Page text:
COVID-19 Fishing

pi_landscape_city-tx_covid19FISHING [update 4/24/20]

• Boat ramps are open.
• Charter services have resumed with social distancing restrictions.
• Fishing may only take place during hours not covered by a curfew.
• No more than 2 people are allowed on a boat and must be on that boat to fish.
• Face coverings must be used.
• Social distancing must be practiced.

As declared by Gov. Abbott’s 3/31/20 proclamation, fishing is considered an essential activity. Fishing is permissible with restrictions:

• Fishing may only take place during hours not covered by a curfew.
• No more than 2 people are allowed on a boat and must be on that boat to fish.
• Face coverings must be used.
• Social distancing must be practiced.
• Owners may fish on their private docks.
• Owners of boats currently in waters in and around Port Isabel may fish using those boats while following the restrictions.
Please note: public boat ramps are closed, fishing piers are closed, docks are closed, charter fishing services are closed*.

Governor Greg Abbott’s Proclamation excerpt on accessing essential services or daily activities: [3/31/2020]

This Executive Order does not prohibit people from accessing essential services or engaging in essential daily activities, such as going to the grocery store or gas station, providing or obtaining other essential services, hunting or fishing, or engaging in physical activity like jogging or bicycling, so long as the necessary precautions are maintained to reduce the transmission of COVID-19 and to minimize in-person contact with people who are not in the same household. The order also includes exemption for religious services conducted in churches, congregations, and houses of worship. All critical infrastructure will remain operational, and government entities and businesses will continue providing essential services.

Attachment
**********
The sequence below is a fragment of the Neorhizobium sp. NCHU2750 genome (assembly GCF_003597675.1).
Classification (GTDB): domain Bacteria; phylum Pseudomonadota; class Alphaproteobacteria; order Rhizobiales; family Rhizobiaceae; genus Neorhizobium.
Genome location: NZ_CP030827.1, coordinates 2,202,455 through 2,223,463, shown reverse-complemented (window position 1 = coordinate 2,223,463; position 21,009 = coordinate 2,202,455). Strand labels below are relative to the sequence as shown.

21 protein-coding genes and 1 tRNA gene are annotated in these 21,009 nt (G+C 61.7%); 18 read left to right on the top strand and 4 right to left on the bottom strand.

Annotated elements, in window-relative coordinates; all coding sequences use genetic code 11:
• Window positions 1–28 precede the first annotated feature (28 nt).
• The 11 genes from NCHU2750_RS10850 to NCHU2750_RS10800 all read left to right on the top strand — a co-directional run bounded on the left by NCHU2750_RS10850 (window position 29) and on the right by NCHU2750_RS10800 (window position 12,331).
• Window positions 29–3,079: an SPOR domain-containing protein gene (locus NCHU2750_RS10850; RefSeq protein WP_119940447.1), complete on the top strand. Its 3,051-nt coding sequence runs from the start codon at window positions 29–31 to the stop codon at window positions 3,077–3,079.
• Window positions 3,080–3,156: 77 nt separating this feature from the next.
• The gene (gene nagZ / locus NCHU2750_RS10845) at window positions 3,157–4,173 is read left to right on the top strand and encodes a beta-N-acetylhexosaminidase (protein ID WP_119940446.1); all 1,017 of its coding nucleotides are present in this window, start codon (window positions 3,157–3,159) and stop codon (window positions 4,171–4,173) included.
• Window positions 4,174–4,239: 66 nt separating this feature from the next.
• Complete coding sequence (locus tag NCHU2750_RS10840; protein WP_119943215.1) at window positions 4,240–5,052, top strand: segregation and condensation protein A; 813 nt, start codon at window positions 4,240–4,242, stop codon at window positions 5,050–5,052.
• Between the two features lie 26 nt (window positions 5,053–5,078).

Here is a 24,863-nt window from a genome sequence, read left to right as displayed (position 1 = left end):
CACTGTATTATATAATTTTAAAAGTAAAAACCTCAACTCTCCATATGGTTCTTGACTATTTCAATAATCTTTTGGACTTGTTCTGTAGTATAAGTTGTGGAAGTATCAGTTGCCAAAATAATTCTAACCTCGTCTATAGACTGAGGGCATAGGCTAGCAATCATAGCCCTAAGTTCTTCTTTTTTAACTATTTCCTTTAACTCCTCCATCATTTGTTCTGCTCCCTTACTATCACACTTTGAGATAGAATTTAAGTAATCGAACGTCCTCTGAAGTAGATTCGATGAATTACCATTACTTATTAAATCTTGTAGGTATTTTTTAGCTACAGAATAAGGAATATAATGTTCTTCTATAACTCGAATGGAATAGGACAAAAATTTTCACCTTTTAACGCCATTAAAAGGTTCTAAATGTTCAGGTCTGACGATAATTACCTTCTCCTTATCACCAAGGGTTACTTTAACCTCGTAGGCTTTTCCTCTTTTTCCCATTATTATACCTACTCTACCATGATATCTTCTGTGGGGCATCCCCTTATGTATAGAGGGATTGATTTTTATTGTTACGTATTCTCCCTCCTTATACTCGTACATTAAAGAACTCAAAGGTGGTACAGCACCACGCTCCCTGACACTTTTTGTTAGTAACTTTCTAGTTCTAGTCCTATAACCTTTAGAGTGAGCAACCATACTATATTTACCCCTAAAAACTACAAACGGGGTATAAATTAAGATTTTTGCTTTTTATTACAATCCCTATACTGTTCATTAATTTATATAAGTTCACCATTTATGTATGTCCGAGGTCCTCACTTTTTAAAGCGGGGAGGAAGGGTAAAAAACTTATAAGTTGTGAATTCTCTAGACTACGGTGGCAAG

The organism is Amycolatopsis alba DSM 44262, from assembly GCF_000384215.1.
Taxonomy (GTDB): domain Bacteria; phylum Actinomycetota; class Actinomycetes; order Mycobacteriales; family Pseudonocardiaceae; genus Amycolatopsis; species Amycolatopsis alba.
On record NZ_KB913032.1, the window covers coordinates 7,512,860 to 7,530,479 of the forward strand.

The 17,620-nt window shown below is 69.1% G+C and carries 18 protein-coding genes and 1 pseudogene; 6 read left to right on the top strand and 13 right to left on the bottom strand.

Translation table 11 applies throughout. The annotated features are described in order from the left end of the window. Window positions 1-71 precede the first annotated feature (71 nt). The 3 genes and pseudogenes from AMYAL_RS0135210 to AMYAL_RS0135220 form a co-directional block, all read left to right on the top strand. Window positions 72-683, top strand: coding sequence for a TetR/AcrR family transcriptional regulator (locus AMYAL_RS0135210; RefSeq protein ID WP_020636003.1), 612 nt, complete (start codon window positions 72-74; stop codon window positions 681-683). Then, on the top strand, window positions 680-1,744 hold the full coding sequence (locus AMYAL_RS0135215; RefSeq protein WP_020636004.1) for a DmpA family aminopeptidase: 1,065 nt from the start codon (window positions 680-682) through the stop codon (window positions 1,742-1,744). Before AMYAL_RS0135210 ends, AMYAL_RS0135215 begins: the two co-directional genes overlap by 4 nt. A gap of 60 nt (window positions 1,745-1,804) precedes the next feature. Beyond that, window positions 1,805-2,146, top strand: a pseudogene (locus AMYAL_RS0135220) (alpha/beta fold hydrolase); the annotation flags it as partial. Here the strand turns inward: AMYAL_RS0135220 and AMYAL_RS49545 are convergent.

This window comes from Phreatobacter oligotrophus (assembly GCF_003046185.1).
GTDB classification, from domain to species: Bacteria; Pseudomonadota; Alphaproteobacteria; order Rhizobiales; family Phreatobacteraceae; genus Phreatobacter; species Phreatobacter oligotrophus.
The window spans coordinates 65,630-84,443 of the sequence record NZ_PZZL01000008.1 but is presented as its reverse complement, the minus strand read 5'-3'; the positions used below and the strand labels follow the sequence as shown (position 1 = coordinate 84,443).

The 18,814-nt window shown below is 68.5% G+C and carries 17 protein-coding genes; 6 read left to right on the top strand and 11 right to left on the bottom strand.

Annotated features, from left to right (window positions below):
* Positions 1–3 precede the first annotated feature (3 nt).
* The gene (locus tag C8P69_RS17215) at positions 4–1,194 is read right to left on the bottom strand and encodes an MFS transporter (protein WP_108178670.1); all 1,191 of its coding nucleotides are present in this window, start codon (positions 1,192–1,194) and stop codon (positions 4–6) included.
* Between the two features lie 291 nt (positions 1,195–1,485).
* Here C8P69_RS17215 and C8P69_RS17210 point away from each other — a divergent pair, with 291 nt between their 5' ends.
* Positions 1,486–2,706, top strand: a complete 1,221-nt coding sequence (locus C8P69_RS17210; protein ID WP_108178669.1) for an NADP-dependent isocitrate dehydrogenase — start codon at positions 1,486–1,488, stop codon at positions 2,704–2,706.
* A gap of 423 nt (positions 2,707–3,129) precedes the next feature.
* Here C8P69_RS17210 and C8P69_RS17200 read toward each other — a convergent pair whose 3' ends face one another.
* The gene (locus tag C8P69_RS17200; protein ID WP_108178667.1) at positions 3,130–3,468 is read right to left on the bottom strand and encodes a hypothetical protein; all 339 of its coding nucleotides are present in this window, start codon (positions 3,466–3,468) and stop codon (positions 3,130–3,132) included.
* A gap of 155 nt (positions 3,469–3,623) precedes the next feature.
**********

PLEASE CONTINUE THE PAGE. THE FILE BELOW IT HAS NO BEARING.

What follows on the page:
A little history about Port Isabel’s waterways

In 1829, the land that Port Isabel occupies was granted to Don Rafael Garcia by the Mexican state of Tamaulipas. Over the years, erosion changed the shoreline submerging an unknown amount of land which adjoined state-owned submerged lands.

About 100 years later, in 1931, the Texas Legislature authorized the sale of certain submerged lands around the City of Port Isabel, Texas, for the purpose of building wharves, warehouses, and other improvements. Also in 1931, the State of Texas issued Patent 333 by which the State conveyed to the City of Port Isabel the land described in the legislation.

Various parts of the Patent 333 lands have since been sold, but waterways over lands in and around the city limits of Port Isabel are still owned by the City of Port Isabel. The City of Port Isabel retains jurisdiction over those waterways within the Patent 333 lands.

*What is an Essential Business?

• Grocery stores, certified farmers’ markets, farm and produce stands, supermarkets, food banks, convenience stores and such.
• Agriculture, food and beverage cultivation, processing and distribution, such as, farming, ranching, dairies and breweries.
• Businesses that provide food, shelter and social services for economically disadvantaged.
• Newspapers, television, radio and other media.
• Gas stations and auto supply, auto repair.
• Banks and financial institutions.
• Hardware stores.
• Plumbers, electricians, exterminators, HVAC repairs and other service providers.
• Landscaping and pool cleaning services.
• Businesses providing mailing and shipping services.
• Laundromats, dry cleaners and laundry service providers.
• Businesses that supply products needed for people who work from home.
• Airlines, taxis and other transportation for hire.
• Home-based care for seniors, adults or children.
• Residential facilities and shelters for seniors, adults or children.
• Professional services, i.e. legal or accounting.
• Funeral homes.
• Childcare facilities for employees exempted in this order.